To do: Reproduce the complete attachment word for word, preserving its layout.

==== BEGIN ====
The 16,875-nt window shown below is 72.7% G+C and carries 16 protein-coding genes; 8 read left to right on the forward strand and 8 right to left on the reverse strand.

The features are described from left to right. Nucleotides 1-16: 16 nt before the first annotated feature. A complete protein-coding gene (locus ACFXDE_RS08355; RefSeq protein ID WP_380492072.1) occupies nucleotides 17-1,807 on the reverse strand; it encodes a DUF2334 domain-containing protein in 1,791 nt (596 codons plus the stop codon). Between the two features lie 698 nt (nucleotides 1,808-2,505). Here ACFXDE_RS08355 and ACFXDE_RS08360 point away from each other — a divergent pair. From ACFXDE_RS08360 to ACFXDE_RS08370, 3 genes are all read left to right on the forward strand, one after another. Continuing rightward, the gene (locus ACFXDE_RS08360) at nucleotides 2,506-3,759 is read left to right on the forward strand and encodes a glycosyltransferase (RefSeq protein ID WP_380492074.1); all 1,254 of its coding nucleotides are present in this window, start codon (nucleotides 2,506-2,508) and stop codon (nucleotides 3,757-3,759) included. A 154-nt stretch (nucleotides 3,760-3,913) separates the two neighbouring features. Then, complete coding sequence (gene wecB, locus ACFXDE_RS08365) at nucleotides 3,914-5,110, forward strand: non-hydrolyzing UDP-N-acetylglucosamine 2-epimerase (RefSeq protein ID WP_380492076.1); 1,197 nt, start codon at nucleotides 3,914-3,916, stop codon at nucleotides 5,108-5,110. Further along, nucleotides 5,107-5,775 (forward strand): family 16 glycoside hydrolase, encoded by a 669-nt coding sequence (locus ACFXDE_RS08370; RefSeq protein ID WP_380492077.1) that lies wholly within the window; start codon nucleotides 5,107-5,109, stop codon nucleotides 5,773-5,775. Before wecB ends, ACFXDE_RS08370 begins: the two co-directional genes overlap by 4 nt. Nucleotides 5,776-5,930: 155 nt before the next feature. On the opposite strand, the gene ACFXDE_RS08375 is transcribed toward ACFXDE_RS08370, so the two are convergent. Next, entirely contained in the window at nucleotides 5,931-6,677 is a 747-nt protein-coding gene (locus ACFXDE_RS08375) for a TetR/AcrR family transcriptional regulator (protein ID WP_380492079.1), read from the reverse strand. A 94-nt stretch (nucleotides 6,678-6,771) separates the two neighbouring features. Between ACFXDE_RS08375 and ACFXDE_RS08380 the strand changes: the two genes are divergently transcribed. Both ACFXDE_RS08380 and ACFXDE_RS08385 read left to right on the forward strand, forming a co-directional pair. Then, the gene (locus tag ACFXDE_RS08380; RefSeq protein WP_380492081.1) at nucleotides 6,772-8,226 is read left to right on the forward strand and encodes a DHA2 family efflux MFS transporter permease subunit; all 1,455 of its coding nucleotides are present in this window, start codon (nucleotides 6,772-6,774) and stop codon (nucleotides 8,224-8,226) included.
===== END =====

The 16,875-nt window shown below is 72.7% G+C and carries 16 protein-coding genes; 8 read left to right on the forward strand and 8 right to left on the reverse strand.

The features are described from left to right. Nucleotides 1-16: 16 nt before the first annotated feature. A complete protein-coding gene (locus ACFXDE_RS08355; RefSeq protein ID WP_380492072.1) occupies nucleotides 17-1,807 on the reverse strand; it encodes a DUF2334 domain-containing protein in 1,791 nt (596 codons plus the stop codon). Between the two features lie 698 nt (nucleotides 1,808-2,505). Here ACFXDE_RS08355 and ACFXDE_RS08360 point away from each other — a divergent pair. From ACFXDE_RS08360 to ACFXDE_RS08370, 3 genes are all read left to right on the forward strand, one after another. Continuing rightward, the gene (locus ACFXDE_RS08360) at nucleotides 2,506-3,759 is read left to right on the forward strand and encodes a glycosyltransferase (RefSeq protein ID WP_380492074.1); all 1,254 of its coding nucleotides are present in this window, start codon (nucleotides 2,506-2,508) and stop codon (nucleotides 3,757-3,759) included. A 154-nt stretch (nucleotides 3,760-3,913) separates the two neighbouring features. Then, complete coding sequence (gene wecB, locus ACFXDE_RS08365) at nucleotides 3,914-5,110, forward strand: non-hydrolyzing UDP-N-acetylglucosamine 2-epimerase (RefSeq protein ID WP_380492076.1); 1,197 nt, start codon at nucleotides 3,914-3,916, stop codon at nucleotides 5,108-5,110. Further along, nucleotides 5,107-5,775 (forward strand): family 16 glycoside hydrolase, encoded by a 669-nt coding sequence (locus ACFXDE_RS08370; RefSeq protein ID WP_380492077.1) that lies wholly within the window; start codon nucleotides 5,107-5,109, stop codon nucleotides 5,773-5,775. Before wecB ends, ACFXDE_RS08370 begins: the two co-directional genes overlap by 4 nt. Nucleotides 5,776-5,930: 155 nt before the next feature. On the opposite strand, the gene ACFXDE_RS08375 is transcribed toward ACFXDE_RS08370, so the two are convergent. Next, entirely contained in the window at nucleotides 5,931-6,677 is a 747-nt protein-coding gene (locus ACFXDE_RS08375) for a TetR/AcrR family transcriptional regulator (protein ID WP_380492079.1), read from the reverse strand. A 94-nt stretch (nucleotides 6,678-6,771) separates the two neighbouring features. Between ACFXDE_RS08375 and ACFXDE_RS08380 the strand changes: the two genes are divergently transcribed. Both ACFXDE_RS08380 and ACFXDE_RS08385 read left to right on the forward strand, forming a co-directional pair. Then, the gene (locus tag ACFXDE_RS08380; RefSeq protein WP_380492081.1) at nucleotides 6,772-8,226 is read left to right on the forward strand and encodes a DHA2 family efflux MFS transporter permease subunit; all 1,455 of its coding nucleotides are present in this window, start codon (nucleotides 6,772-6,774) and stop codon (nucleotides 8,224-8,226) included.